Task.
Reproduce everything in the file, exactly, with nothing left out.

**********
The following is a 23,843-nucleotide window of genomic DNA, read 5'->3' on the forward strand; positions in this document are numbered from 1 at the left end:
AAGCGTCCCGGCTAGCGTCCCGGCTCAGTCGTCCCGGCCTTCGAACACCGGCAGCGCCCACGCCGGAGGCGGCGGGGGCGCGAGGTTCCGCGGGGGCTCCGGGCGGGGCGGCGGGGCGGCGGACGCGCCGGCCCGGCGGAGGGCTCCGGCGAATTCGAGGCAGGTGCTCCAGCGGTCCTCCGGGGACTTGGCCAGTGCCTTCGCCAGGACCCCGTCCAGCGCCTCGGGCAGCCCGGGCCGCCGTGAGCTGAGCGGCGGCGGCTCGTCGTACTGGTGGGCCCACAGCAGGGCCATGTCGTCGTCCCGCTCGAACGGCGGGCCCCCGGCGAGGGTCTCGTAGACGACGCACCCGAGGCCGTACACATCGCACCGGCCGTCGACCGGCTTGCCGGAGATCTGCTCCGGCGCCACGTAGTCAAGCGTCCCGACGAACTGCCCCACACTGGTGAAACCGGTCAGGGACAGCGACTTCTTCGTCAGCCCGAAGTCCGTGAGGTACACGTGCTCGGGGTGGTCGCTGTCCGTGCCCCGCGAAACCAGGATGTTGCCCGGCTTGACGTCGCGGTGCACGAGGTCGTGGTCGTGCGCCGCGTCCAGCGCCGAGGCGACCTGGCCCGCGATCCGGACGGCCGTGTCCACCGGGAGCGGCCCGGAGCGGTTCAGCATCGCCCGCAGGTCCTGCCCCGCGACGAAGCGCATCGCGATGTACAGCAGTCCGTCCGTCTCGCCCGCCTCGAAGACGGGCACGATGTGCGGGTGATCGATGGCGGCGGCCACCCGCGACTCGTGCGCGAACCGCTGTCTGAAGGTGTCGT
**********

The following is a 23,843-nucleotide window of genomic DNA, read 5'->3' on the forward strand; positions in this document are numbered from 1 at the left end:
AAGCGTCCCGGCTAGCGTCCCGGCTCAGTCGTCCCGGCCTTCGAACACCGGCAGCGCCCACGCCGGAGGCGGCGGGGGCGCGAGGTTCCGCGGGGGCTCCGGGCGGGGCGGCGGGGCGGCGGACGCGCCGGCCCGGCGGAGGGCTCCGGCGAATTCGAGGCAGGTGCTCCAGCGGTCCTCCGGGGACTTGGCCAGTGCCTTCGCCAGGACCCCGTCCAGCGCCTCGGGCAGCCCGGGCCGCCGTGAGCTGAGCGGCGGCGGCTCGTCGTACTGGTGGGCCCACAGCAGGGCCATGTCGTCGTCCCGCTCGAACGGCGGGCCCCCGGCGAGGGTCTCGTAGACGACGCACCCGAGGCCGTACACATCGCACCGGCCGTCGACCGGCTTGCCGGAGATCTGCTCCGGCGCCACGTAGTCAAGCGTCCCGACGAACTGCCCCACACTGGTGAAACCGGTCAGGGACAGCGACTTCTTCGTCAGCCCGAAGTCCGTGAGGTACACGTGCTCGGGGTGGTCGCTGTCCGTGCCCCGCGAAACCAGGATGTTGCCCGGCTTGACGTCGCGGTGCACGAGGTCGTGGTCGTGCGCCGCGTCCAGCGCCGAGGCGACCTGGCCCGCGATCCGGACGGCCGTGTCCACCGGGAGCGGCCCGGAGCGGTTCAGCATCGCCCGCAGGTCCTGCCCCGCGACGAAGCGCATCGCGATGTACAGCAGTCCGTCCGTCTCGCCCGCCTCGAAGACGGGCACGATGTGCGGGTGATCGATGGCGGCGGCCACCCGCGACTCGTGCGCGAACCGCTGTCTGAAGGTGTCGT